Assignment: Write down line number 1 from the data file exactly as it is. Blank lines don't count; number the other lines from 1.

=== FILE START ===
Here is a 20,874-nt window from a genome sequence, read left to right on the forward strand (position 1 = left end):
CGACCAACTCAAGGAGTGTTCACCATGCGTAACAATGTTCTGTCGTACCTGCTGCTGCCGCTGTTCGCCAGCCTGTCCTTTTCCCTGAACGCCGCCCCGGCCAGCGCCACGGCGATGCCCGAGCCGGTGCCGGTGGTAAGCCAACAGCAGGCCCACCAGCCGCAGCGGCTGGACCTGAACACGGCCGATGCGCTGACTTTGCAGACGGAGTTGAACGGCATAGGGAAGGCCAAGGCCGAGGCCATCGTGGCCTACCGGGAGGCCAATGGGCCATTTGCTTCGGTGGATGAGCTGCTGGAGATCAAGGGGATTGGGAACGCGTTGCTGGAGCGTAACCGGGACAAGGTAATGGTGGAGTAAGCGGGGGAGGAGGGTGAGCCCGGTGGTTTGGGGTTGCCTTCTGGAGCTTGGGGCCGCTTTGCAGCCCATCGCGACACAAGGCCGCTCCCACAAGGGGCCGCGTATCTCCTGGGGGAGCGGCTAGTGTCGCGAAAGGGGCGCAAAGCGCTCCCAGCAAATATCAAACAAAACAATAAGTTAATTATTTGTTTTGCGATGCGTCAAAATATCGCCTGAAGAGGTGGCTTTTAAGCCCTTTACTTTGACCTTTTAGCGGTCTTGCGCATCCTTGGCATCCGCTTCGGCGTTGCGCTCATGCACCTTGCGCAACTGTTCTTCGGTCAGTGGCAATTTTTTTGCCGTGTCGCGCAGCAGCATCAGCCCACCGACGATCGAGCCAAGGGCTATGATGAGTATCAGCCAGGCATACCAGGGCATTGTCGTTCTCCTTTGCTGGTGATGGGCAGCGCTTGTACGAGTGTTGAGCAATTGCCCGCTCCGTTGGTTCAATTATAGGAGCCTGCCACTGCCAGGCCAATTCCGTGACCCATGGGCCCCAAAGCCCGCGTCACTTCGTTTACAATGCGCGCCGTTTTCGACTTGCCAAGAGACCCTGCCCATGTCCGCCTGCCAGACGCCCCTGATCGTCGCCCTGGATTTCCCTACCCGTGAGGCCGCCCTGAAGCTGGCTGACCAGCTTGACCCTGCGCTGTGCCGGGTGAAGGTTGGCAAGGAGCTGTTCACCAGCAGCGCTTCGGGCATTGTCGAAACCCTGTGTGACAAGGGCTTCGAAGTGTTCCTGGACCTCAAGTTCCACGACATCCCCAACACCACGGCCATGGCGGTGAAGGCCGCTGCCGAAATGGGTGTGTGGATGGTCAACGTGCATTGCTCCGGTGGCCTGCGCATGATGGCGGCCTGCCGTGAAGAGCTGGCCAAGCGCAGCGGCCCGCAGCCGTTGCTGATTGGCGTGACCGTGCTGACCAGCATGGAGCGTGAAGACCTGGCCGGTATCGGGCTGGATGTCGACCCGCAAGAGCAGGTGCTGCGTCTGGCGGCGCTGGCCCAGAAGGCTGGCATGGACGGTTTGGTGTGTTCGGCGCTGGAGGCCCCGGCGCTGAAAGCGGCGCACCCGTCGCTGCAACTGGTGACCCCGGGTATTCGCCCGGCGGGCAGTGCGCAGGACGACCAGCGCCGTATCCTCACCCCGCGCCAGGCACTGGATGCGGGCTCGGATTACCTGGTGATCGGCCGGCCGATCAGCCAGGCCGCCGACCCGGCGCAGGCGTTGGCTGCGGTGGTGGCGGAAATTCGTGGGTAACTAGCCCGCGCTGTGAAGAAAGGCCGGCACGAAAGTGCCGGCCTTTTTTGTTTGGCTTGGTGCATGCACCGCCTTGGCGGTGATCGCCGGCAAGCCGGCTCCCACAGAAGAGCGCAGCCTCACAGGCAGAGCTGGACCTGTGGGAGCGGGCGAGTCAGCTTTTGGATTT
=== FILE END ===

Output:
Here is a 20,874-nt window from a genome sequence, read left to right on the forward strand (position 1 = left end):